The late Howard Grief, an international lawyer and author of The Legal Foundation and Borders of Israel Under International law argued that the San Remo resolution gave the Jewish people exclusive legal and political rights in Palestine. It gave the Arabs the same legal rights in the remainder of the Middle East. Grief wrote, “The Arabs got the lion’s share…I mean they got Syria (the Levant), which was subsequently divided between Syria and Lebanon, they got Mesopotamia, and all of Arabia. This is what Balfour himself said: ‘Why are they complaining? You are getting all these lands, and we are granting a niche – he called it a niche – to the Jewish people who were going to get Palestine.”

According to Grief, the 1920 San Remo resolution superseded later U.N. resolutions. “There is a doctrine in International Law, that once you recognize a certain situation, the matter is executed. You can’t change it. The U.N. General Assembly exceeded its authority, exceeded its jurisdiction. It did not have the power to divide the country.” Grief was referring to the two divisions of historical Mandatory Palestine. The first in 1922 when Britain cut off over 70% of Mandatory Palestine assigned to be the Jewish homeland to create the Emirate of Trans-Jordan and later the Kingdom of Jordan.  The second partition occurred in 1947, when U.N. Resolution 181 partitioned the remaining mandate between Arabs and Jews. The Jews accepted the resolution which suggested a truncated Jewish homeland and they established the State of Israel, while the Arab-Palestinian leaders rejected the resolution which would have given them self-determination and statehood. They chose instead a war to annihilate the Jewish state.

While UN Secretary-General Ban Ki-moon may reference Israeli settlements in Judea and Samaria as “illegal,” Article 6 of the Mandate for Palestine confers on Jews the right to settlement.  It states: “The administration of Palestine, while ensuring that the rights and position of other sections of the population are not prejudiced, shall facilitate Jewish immigration under suitable conditions and shall encourage, in cooperation with the Jewish Agency referred to in Article 4, close settlement by Jews on the land, including state lands and waste lands not required for public purposes.” Article 6 does not exclude Jewish settlement in the West Bank or anywhere else under the Mandate. Moreover, UN resolution 242 (1967) conditioned Israel relinquishing territories (not all) in exchange for peace. Since there has been Palestinian terror rather than peace, Israel remains as the legitimate administrator of the West Bank territories.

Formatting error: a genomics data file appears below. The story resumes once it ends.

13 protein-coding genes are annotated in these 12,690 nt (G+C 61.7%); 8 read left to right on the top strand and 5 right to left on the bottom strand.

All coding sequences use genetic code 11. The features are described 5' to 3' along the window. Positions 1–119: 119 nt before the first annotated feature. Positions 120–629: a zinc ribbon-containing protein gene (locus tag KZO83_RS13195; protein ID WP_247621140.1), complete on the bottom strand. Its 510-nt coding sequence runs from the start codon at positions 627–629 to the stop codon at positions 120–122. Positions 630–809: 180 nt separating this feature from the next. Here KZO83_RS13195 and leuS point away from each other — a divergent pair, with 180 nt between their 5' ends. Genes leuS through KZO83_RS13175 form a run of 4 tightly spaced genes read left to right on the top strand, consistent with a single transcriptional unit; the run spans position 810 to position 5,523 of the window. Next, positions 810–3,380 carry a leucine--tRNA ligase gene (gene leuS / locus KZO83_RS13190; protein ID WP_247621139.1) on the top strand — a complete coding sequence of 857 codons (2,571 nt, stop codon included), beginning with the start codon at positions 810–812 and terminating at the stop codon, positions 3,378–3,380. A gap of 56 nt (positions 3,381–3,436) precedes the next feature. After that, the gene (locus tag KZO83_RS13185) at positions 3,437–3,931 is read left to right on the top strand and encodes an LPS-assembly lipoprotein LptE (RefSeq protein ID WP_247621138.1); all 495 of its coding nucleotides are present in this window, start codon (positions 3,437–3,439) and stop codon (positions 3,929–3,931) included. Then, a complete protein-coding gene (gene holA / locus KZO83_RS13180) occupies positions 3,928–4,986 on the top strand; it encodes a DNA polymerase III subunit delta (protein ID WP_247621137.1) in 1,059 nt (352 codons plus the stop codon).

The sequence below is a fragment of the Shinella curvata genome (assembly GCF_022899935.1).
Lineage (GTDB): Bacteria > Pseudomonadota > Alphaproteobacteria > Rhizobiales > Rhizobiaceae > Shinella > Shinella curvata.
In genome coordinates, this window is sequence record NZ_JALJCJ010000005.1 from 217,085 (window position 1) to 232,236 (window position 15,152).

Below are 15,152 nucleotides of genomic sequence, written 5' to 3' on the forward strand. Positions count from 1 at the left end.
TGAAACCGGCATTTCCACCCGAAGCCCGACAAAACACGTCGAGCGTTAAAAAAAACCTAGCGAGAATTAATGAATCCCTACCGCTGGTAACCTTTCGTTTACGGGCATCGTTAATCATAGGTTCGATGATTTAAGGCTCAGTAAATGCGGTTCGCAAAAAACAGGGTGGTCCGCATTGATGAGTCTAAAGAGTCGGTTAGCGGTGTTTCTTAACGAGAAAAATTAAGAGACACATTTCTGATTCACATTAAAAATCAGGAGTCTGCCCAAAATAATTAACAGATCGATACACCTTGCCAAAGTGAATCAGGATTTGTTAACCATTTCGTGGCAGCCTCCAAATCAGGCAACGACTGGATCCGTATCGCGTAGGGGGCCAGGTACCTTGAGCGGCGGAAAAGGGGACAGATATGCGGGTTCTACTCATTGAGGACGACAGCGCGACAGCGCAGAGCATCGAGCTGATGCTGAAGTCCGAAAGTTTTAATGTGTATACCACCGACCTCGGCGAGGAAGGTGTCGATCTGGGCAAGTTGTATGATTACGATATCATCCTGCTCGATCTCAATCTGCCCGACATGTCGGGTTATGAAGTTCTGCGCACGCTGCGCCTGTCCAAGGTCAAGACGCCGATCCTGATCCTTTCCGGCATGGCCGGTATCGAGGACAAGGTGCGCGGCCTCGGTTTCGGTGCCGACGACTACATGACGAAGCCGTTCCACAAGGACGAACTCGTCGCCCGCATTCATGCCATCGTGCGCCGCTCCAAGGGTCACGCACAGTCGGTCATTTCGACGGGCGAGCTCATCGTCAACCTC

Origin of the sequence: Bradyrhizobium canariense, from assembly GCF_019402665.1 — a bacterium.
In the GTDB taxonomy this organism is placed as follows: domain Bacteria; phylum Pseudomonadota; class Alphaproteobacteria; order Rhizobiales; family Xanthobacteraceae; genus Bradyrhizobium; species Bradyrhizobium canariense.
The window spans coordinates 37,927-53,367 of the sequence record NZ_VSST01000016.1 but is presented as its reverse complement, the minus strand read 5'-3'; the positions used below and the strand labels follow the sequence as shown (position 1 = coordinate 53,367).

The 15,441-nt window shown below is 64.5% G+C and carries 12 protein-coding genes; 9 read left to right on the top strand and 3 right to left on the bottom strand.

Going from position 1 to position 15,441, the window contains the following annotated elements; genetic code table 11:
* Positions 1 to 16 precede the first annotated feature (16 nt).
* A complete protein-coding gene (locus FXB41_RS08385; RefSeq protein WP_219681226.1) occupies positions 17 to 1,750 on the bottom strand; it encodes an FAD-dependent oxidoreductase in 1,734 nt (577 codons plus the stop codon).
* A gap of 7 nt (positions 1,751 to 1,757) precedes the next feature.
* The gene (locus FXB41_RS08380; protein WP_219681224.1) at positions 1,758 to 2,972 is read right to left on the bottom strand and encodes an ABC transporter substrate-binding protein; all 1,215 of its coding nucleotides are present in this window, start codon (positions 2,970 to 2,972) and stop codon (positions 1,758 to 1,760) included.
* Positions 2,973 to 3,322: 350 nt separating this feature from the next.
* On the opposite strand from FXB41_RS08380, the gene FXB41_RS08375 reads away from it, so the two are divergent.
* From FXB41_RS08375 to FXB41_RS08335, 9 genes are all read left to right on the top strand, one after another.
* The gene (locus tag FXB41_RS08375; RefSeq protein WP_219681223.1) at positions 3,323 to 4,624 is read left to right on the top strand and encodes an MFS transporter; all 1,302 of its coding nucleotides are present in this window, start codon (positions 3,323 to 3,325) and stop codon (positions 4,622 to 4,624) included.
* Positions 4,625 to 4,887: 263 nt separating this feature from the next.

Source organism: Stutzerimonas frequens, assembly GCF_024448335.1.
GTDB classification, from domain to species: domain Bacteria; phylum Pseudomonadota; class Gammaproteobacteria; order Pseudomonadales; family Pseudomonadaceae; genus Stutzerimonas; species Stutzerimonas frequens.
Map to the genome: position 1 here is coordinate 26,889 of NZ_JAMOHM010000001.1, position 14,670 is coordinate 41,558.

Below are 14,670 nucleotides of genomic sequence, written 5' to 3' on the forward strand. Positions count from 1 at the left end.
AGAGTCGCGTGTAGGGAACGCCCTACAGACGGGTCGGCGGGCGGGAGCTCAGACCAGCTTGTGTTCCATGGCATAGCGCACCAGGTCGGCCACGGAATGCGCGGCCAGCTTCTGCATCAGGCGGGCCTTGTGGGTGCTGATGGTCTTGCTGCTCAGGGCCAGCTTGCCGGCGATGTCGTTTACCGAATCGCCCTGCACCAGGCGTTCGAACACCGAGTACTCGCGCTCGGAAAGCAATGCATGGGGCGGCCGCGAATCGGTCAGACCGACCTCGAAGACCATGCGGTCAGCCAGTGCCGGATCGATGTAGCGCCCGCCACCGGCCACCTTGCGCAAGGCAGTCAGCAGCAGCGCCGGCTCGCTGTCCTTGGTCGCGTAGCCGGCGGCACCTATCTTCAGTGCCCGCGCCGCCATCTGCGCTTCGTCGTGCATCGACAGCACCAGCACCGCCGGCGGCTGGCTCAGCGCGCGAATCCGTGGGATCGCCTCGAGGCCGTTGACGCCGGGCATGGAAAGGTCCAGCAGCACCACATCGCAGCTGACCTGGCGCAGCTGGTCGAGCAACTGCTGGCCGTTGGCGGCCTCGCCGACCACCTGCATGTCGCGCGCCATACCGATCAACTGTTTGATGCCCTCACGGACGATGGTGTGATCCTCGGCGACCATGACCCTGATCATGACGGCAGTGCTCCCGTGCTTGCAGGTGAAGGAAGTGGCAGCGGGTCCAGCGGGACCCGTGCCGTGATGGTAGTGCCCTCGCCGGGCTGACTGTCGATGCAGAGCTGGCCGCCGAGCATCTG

Former U.S. Secretary of State Madeleine Albright, following a UN Security Council meeting on March 18, 1994, notably remarked, “We simply do not support the description of the territories occupied by Israel in the 1967 war as “occupied Palestinian territory“. In the view of my Government, this language could be taken to indicate sovereignty; a matter which both Israel and the PLO have agreed must be decided in negotiations on the final status of the territories. As agreed between them, those negotiations will begin no later than two years after the implementation of the Declaration of Principles.”

The quote, often attributed to Nazi Germany’s Propaganda Minister Josef Goebbels, “If you tell a lie big enough and keep repeating it, people will eventually come to believe it” is as applicable today as then.  The Arab-Palestinians and their western supporters in academia and the media have been repeating the mantras of “stolen” Palestinian land, and “illegal occupation” for such a long time, that many in the world, including Ban Ki-moon, have apparently come to accept it, if not believe in it. The San Remo resolution of April 25, 1920 is a reminder of an undeniable truth.

h/t